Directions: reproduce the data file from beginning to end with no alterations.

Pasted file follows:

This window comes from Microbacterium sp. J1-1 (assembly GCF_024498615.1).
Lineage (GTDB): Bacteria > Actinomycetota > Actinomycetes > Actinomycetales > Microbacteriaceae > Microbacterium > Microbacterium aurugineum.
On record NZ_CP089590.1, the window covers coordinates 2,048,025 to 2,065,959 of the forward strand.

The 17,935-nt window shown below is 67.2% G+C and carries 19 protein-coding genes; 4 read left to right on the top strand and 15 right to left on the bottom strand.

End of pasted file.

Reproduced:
This window comes from Microbacterium sp. J1-1 (assembly GCF_024498615.1).
Lineage (GTDB): Bacteria > Actinomycetota > Actinomycetes > Actinomycetales > Microbacteriaceae > Microbacterium > Microbacterium aurugineum.
On record NZ_CP089590.1, the window covers coordinates 2,048,025 to 2,065,959 of the forward strand.

The 17,935-nt window shown below is 67.2% G+C and carries 19 protein-coding genes; 4 read left to right on the top strand and 15 right to left on the bottom strand.